In January 2015, King Abdullah and Queen Rania of Jordan marched in Paris with other world leaders to pay tribute to the murdered cartoonists of Charlie Hebdo and to stand up for freedom of expression. Less than two years later, when Nahed Hattar, a 56-year-old Jordanian writer from a Christian family, shared a cartoon on his Facebook page that some perceived to be mocking God, the Jordanian government swiftly ordered his arrest and charged him with “insulting religious belief and sentiment.”
Mr. Hattar deleted the cartoon and clarified that he meant to mock only how the Islamic State’s followers viewed God. When the police went to arrest him and did not find him at home, the governor of Amman called him a “fugitive from justice” before he turned himself in. He was detained for 25 days before being released on bail in early September.
Knowingly or not, the government contributed to a wave of incitement and public outrage against Mr. Hattar. That culminated on Sunday, when he was shot dead in front of a courthouse here in Amman, in an unprecedented assassination that sent shock waves throughout a kingdom that boasts about its security and stability above all else.
But perhaps people shouldn’t be surprised. Public death threats against Mr. Hattar — including calls for his execution — had spread across social media since his arrest. The charges against him gave further legitimacy to the public anger. Some wrote that if the judiciary was lenient with Mr. Hattar, they would take matters into their own hands. None of this prompted the government to take action against those making the threats. The suspect in the killing is a 49-year-old man who preached at a neighborhood mosque and, in 2011, was arrested for beating up a 15-year-old boy who insulted God.
The incongruity between the king and queen’s support for the Charlie Hebdo cartoonists and the government’s willingness to help incite against dissidents here is symptomatic. The Jordanian government has always handled anything related to religion this way: On one hand, officials claim to fight radicalization and violent extremism; on the other, they appease fundamentalist Islamists by banning books or censoring films and by claiming to be defenders of Islam.
Jordan’s Hashemite monarchy has historically derived legitimacy from its direct lineage to the Prophet Muhammad, and it has always presented itself as a custodian of moderate Islam. While Jordan’s population comprises a mix of Jordanians and Palestinians — and increasingly Syrian and Iraqi refugees — the country is more homogeneous when it comes to religion: More than 97 percent of people are Sunni Muslim.
According to a 2015 study by the Doha-based Arab Center for Research and Policy Studies, 81 percent of Jordanians identify as “somewhat religious” and 15 percent identify as “very religious.” The Muslim Brotherhood’s political wing remains the most potent force in the parliamentary opposition.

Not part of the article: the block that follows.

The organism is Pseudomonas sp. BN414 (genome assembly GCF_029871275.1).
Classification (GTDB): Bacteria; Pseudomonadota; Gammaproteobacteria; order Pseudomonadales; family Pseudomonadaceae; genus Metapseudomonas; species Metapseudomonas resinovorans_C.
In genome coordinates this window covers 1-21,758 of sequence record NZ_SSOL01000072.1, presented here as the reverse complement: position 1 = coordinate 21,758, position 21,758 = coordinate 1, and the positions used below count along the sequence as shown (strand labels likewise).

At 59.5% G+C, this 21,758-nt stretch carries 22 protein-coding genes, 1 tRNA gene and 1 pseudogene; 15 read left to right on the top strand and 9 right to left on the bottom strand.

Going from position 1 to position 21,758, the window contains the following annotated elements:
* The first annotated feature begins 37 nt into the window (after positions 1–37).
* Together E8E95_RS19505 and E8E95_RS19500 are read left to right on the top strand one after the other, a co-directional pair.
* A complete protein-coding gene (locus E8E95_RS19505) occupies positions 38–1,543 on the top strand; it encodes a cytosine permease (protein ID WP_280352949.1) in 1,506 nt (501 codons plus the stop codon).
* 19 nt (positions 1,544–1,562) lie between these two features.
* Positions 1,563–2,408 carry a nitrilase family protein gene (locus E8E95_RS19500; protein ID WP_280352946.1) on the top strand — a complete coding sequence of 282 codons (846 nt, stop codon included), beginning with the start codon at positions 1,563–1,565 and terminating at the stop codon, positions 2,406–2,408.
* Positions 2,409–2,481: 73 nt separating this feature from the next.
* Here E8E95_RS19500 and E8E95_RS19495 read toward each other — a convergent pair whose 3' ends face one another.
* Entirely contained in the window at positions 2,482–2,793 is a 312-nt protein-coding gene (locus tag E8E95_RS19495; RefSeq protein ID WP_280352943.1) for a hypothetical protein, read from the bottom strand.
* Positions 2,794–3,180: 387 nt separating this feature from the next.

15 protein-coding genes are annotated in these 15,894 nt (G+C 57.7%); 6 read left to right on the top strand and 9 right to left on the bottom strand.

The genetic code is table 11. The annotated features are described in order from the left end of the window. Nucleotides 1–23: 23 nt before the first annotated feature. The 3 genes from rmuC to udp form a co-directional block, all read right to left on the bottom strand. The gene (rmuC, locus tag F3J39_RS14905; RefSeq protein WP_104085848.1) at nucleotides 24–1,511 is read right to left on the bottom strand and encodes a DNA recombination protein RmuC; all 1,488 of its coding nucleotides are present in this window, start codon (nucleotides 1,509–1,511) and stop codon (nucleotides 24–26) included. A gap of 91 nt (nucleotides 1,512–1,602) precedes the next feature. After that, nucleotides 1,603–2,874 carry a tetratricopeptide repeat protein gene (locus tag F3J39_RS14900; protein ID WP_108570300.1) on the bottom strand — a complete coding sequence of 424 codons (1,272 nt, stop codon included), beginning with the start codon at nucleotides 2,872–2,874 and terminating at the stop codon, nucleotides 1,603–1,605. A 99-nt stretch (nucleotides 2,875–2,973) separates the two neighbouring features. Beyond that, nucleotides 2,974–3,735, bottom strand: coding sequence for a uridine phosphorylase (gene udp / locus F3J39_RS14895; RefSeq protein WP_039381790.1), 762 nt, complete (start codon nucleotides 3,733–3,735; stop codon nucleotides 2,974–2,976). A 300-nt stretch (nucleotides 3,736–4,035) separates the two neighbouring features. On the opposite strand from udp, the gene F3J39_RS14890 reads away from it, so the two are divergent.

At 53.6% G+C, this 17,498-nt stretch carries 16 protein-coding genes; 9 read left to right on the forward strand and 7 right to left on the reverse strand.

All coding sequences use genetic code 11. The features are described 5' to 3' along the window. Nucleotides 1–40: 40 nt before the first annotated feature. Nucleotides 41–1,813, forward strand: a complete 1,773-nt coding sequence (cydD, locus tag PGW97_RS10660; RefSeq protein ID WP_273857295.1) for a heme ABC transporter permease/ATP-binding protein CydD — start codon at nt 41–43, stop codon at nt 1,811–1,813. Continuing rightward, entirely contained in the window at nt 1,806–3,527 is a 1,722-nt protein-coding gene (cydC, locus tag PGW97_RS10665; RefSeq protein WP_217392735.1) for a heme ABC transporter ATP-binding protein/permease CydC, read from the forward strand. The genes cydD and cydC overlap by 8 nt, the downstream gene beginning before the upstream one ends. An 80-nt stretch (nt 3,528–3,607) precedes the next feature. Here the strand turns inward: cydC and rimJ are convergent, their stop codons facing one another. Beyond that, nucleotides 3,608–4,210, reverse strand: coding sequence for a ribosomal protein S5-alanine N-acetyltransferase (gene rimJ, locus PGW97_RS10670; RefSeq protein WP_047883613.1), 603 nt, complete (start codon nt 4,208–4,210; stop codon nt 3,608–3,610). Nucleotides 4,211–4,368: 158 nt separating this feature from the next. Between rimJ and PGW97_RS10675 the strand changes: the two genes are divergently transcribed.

In June, months before Mr. Hattar’s arrest, Jordanian authorities detained Amjad Qourshah, a popular Islamic scholar and preacher, ostensibly over his criticism of Jordan’s role in the coalition against the Islamic State. In a video published in 2014, Mr. Qourshah questioned the coalition’s targeting of civilians and Nusra Front fighters. The State Security Court, a special military court, denied him bail for almost three months before approving his release. Many religiously conservative Jordanians were outraged.
Mr. Hattar’s arrest came while Mr. Qourshah was still in jail. Many believe that the Jordanian authorities were attempting a balancing act, demonstrating that even if they were willing to detain a popular, conservative preacher they were still vigilant about protecting Islam from mockery.
This isn’t a new trend. Jordan’s penal code and its press and publication law include numerous articles that prohibit and criminalize speech that insults “the divine entity” and religious symbols, or “incites sectarian strife.” These crimes are punishable by up to three years in prison. And the laws are vaguely worded, allowing them to be used arbitrarily and selectively.
Every year, Jordan’s Media Commission bans dozens of books and poetry collections for reasons that vary from offending the Hashemites and other Arab rulers to insulting Islam to “contradicting public morals.” In 2014, for example, the commission banned a book of philosophy by a professor of comparative literature at the University of Jordan because it included the phrase “God is not a good scriptwriter.”
The Media Commission routinely consults religious authorities, both Muslim and Christian, to determine if a book, movie or other work of art should be banned. It has banned films like “Noah” for its depiction of prophets and “Mary of Nazareth” for its “misrepresentation of the Christian faith.”
In a statement after Mr. Hattar’s assassination, the government said it would bring the killer to justice and vowed to “respond with an iron fist to anyone who uses this incident as an opportunity to spread hate speech in society.” But this is meaningless as long as the government continues to prosecute free expression on the grounds that it offends one group or another.
Tension is high in Jordan today. As authorities claim to press charges against anyone who publishes hate speech after the assassination, hundreds of comments online are either celebrating Mr. Hattar’s killing, or justifying it.
If Jordan is going to fight radicalization and violent extremism, it needs to start by upholding the right to free speech. It is not a question of “rule of law” when the law is used to restrict freedoms. Mr. Hattar’s assassination may be the first time someone was killed for expressing an opinion in Jordan, but if speech continues to be criminalized and vilified the way it is today, it might not be the last.
Lina Ejeilat is a founder and the executive editor of 7iber.com, an online magazine based in Amman, Jordan.